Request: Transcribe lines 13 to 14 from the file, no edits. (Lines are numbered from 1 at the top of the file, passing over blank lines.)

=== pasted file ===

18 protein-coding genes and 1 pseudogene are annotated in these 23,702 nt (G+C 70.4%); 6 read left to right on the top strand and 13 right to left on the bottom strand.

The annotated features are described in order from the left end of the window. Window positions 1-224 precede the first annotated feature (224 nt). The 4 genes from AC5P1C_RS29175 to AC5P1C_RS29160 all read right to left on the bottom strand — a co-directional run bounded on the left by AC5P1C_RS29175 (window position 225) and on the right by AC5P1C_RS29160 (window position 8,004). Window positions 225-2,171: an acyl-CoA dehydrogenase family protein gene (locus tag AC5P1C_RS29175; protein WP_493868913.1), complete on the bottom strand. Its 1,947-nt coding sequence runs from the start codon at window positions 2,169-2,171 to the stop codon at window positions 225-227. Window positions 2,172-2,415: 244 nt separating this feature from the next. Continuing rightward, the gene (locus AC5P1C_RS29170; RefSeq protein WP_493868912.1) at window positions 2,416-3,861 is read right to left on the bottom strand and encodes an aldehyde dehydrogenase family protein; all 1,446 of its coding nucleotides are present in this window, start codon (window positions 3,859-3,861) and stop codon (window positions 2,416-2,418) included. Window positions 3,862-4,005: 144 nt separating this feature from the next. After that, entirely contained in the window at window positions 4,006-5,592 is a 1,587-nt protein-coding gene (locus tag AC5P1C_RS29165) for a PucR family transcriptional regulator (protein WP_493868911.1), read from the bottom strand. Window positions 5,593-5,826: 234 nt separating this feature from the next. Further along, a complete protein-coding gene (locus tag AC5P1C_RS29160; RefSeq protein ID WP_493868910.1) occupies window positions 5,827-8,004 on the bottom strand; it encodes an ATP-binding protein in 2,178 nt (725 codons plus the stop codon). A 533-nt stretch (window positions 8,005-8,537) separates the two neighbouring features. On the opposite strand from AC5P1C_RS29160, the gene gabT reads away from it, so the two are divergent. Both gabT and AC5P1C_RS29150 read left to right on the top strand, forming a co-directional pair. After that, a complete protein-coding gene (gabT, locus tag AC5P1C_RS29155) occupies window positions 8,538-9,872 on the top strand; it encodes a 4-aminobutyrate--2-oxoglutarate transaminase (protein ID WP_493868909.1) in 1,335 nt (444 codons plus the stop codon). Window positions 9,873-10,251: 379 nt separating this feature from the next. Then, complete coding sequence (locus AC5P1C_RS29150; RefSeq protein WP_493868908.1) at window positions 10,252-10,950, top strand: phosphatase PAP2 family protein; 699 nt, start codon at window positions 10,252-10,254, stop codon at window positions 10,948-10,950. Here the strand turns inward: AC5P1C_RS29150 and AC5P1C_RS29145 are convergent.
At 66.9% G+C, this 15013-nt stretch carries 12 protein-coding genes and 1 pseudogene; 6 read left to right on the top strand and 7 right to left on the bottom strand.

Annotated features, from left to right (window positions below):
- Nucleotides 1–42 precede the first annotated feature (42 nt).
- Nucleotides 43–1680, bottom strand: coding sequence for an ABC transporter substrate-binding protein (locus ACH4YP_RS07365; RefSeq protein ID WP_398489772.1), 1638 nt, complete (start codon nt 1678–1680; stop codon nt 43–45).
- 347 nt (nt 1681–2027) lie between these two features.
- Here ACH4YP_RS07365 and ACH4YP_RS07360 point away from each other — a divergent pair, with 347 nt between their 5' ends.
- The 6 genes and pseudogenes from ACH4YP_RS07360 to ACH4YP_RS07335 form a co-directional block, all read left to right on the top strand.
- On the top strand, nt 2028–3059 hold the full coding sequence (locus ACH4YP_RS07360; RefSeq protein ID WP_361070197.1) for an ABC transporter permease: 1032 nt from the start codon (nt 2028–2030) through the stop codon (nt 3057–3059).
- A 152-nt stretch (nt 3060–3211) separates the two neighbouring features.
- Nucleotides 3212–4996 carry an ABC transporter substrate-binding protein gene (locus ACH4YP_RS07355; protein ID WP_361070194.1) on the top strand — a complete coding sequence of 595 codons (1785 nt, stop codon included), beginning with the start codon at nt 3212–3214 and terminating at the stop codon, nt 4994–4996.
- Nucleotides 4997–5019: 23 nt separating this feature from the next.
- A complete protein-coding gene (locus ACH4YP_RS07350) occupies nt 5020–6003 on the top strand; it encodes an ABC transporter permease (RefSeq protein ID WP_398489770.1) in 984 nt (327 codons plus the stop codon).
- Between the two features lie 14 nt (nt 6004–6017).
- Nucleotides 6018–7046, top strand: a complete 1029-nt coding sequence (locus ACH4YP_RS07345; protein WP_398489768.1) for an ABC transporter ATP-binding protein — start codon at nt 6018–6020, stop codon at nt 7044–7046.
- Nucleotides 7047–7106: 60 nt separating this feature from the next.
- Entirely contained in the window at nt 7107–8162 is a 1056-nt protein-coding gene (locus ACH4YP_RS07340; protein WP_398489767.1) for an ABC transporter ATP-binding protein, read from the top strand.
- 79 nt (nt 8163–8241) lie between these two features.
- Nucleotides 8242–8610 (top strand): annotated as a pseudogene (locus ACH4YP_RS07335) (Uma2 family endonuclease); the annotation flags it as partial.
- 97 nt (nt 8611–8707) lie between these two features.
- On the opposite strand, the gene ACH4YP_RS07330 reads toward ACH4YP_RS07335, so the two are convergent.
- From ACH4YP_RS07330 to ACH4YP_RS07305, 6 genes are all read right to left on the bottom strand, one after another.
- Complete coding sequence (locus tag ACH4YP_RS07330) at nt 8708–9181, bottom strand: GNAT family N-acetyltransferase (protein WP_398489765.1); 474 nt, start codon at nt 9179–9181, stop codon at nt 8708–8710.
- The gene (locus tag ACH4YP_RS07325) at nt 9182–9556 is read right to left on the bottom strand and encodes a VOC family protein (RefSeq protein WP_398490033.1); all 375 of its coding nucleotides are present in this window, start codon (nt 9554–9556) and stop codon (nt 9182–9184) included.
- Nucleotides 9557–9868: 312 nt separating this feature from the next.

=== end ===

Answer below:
- Nucleotides 4997–5019: 23 nt separating this feature from the next.
- A complete protein-coding gene (locus ACH4YP_RS07350) occupies nt 5020–6003 on the top strand; it encodes an ABC transporter permease (RefSeq protein ID WP_398489770.1) in 984 nt (327 codons plus the stop codon).